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February 23, 2007, 07:34 
One more!
I am using twoPhase

#1 
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Rasmus Hemph
Join Date: Mar 2009
Location: Sweden
Posts: 108
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One more!
I am using twoPhaseEulerFoam to simulate packing, which is very dependent on the particleparticle forces included in OF as ppMagf. The current implementation of the particleparticle forces (in alphaEqn.H) uses the alpha value on the faces to calculate the ppMagf term as (psuedo code) alphaf = fvc::interpolate(alpha); ppMagf = exp( C*(alphaf  alphaMax) ); I will not elaborate here, but in short this expression is very numerically sensitive close to and above the packing limit. I have found the following approach to be (substantially) more reliable. ppMag = exp( C*(alpha  alphaMax) ); ppMagf = fvc::interpolate(ppMag); I.e,. the force term is interpolated to the faces instead of alpha. This allows the forces to act earlier as the cell fills up and limits the unphysically high forces which otherwise develops (when alphaf is used). I would appreciate a comment on this approach! Best Regards Rasmus Hemph 

February 23, 2007, 17:44 
Hi Rasmus :)
The role of p

#2 
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Alberto Passalacqua
Join Date: Mar 2009
Location: Ames, Iowa, United States
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Hi Rasmus :)
The role of ppMagf is to avoid overpacking. Authors agree in telling its magnitude is not important as far as it prevents the unphysical packing of the dispersed phase and has a negligible effect far from the packing condition. So, I think your approach is OK. I'm going to try it in some cases which gave me a lot of convergence problems with the current ppMagf implementation. A case is running right now. Regards, Alberto
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Alberto Passalacqua GeekoCFD  A free distribution based on openSUSE 64 bit with CFD tools, including OpenFOAM. Available as in both physical and virtual formats. OpenQBMM  An opensource implementation of quadraturebased moment methods. To obtain more accurate answers, please specify the version of OpenFOAM you are using. 

February 26, 2007, 05:23 
Hi Alberto!
I appreciate you

#3 
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Rasmus Hemph
Join Date: Mar 2009
Location: Sweden
Posts: 108
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Hi Alberto!
I appreciate you trying the new formulation. I am curious to see how it behaves for cases other than packing. Rasmus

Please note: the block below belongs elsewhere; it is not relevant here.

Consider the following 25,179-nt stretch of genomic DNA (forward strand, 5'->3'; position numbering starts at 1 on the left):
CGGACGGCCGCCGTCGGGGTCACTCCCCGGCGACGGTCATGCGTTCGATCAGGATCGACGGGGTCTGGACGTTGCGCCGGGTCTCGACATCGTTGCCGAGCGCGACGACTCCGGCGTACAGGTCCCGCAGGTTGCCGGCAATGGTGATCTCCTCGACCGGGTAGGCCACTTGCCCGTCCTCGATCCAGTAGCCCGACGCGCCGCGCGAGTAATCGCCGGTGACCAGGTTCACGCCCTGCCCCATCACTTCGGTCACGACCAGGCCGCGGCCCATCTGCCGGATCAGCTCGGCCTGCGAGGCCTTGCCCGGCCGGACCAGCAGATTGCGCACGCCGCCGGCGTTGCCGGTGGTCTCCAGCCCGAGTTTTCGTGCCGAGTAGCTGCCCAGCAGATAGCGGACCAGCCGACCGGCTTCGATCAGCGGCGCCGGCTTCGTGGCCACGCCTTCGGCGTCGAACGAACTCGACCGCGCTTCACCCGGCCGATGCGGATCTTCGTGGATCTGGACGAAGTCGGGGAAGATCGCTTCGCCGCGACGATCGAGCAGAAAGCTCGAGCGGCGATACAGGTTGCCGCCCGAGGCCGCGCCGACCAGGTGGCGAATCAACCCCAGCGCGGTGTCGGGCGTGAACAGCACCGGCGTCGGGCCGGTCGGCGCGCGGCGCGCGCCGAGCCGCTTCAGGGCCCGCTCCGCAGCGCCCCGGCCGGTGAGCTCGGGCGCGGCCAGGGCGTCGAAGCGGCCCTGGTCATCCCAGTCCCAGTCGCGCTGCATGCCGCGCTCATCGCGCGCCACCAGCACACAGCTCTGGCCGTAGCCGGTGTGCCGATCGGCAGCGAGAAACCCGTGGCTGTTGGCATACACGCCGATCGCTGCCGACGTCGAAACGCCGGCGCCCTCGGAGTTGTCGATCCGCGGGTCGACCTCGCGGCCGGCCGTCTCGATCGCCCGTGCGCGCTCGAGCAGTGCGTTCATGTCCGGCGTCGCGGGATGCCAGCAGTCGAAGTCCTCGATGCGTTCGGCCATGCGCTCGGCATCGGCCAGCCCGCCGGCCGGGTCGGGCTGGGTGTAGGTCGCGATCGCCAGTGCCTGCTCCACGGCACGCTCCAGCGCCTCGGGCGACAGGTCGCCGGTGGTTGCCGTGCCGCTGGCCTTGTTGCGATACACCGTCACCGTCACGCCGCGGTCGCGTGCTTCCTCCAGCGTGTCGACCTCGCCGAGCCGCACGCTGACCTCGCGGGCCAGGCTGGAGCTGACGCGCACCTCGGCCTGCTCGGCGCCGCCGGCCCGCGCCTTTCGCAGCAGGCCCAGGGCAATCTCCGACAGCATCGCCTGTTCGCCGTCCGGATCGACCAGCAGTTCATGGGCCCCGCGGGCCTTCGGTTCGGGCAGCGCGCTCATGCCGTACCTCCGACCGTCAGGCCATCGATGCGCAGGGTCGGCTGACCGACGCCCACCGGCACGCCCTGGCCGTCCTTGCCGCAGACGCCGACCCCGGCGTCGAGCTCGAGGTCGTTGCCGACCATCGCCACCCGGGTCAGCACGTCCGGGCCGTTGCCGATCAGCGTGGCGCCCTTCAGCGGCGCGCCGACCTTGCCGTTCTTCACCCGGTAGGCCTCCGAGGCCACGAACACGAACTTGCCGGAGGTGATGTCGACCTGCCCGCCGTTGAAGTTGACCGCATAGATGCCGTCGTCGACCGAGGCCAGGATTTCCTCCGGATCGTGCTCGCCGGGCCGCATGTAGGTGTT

February 26, 2007, 06:20 
Hi Rasmus,
I completed the fi

#4 
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Alberto Passalacqua
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Hi Rasmus,
I completed the first simulation. I'm doing a second one to see if the change to the algorithm influences the solution in some way. For now, I noticed a great improvement in the stability of the solution. With the previous one I could not get convergence with dt = 1.0e5s while now it's OK. If the tests will confirm this, I'm thinking to do some experimentation with the kinetic theory implementation too, which is still very unstable when alpha > alphaMax. Regards, Alberto
__________________
Alberto Passalacqua GeekoCFD  A free distribution based on openSUSE 64 bit with CFD tools, including OpenFOAM. Available as in both physical and virtual formats. OpenQBMM  An opensource implementation of quadraturebased moment methods. To obtain more accurate answers, please specify the version of OpenFOAM you are using. 

March 5, 2007, 05:25 
Glad to see it is improving th

#5 
Senior Member
Rasmus Hemph
Join Date: Mar 2009
Location: Sweden
Posts: 108
Rep Power: 9 
Glad to see it is improving things for fluidized bed simulations as well (it should!). The problem about using alpha at the faces in the particle packingforcecalculation is easy to show for a case of settling particles.
Consider the bottom two cells in a 1Dsettling simulation. As included in the current version of twoPhaseEulerFoam, the ppforces are calculated at the faces as alphaf = interpolate(alpha) ppMag = exp(C(alphafalphaMax)) Normal values of alphaMax and C is 0.6 and 600, meaning that the forces should start to act at 60% particles and increase exponentially. The meaning of this term is to limit the maximum of alpha to approximately 0.620.65. However, as is shown in the picture, the approach of interpolating alpha to faces is faulty for cases of settling, and unstable in other cases. At time step 1, the bottom cells is at alpha=0.6, but the value of alpha at the face is still at 0.45, so no forces act to stop packing. At time step 2, the value of alpha in cell center is at 0.75, which, by interpolation gives a alpha at 0.6 at the face, and packing finally seizes. The volume fraction is not only much to high, but the flow field is very unstable (in dimensions higher than 1) due to the large forces for large volume fractions. //Rasmus 

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